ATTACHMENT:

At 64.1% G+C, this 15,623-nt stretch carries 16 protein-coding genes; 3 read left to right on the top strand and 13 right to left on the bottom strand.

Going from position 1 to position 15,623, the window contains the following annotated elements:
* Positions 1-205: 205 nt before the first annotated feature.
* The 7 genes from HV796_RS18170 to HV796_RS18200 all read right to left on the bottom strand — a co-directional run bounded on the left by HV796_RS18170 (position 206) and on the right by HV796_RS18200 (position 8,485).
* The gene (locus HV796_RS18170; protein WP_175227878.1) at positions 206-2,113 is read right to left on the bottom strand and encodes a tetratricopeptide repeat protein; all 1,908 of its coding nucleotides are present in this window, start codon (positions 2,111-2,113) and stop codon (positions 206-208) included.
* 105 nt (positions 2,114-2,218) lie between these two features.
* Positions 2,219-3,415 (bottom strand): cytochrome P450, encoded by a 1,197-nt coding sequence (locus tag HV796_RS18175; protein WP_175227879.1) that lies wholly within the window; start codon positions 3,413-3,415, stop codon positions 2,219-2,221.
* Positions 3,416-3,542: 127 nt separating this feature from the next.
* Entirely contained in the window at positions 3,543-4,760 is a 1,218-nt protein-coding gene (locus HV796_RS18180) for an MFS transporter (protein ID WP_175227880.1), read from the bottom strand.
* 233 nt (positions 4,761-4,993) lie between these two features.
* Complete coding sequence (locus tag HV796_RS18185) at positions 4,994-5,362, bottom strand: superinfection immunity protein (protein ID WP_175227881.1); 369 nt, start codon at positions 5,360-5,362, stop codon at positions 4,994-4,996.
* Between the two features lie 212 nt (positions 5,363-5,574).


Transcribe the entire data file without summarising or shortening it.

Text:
At 64.1% G+C, this 15,623-nt stretch carries 16 protein-coding genes; 3 read left to right on the top strand and 13 right to left on the bottom strand.

Going from position 1 to position 15,623, the window contains the following annotated elements:
* Positions 1-205: 205 nt before the first annotated feature.
* The 7 genes from HV796_RS18170 to HV796_RS18200 all read right to left on the bottom strand — a co-directional run bounded on the left by HV796_RS18170 (position 206) and on the right by HV796_RS18200 (position 8,485).
* The gene (locus HV796_RS18170; protein WP_175227878.1) at positions 206-2,113 is read right to left on the bottom strand and encodes a tetratricopeptide repeat protein; all 1,908 of its coding nucleotides are present in this window, start codon (positions 2,111-2,113) and stop codon (positions 206-208) included.
* 105 nt (positions 2,114-2,218) lie between these two features.
* Positions 2,219-3,415 (bottom strand): cytochrome P450, encoded by a 1,197-nt coding sequence (locus tag HV796_RS18175; protein WP_175227879.1) that lies wholly within the window; start codon positions 3,413-3,415, stop codon positions 2,219-2,221.
* Positions 3,416-3,542: 127 nt separating this feature from the next.
* Entirely contained in the window at positions 3,543-4,760 is a 1,218-nt protein-coding gene (locus HV796_RS18180) for an MFS transporter (protein ID WP_175227880.1), read from the bottom strand.
* 233 nt (positions 4,761-4,993) lie between these two features.
* Complete coding sequence (locus tag HV796_RS18185) at positions 4,994-5,362, bottom strand: superinfection immunity protein (protein ID WP_175227881.1); 369 nt, start codon at positions 5,360-5,362, stop codon at positions 4,994-4,996.
* Between the two features lie 212 nt (positions 5,363-5,574).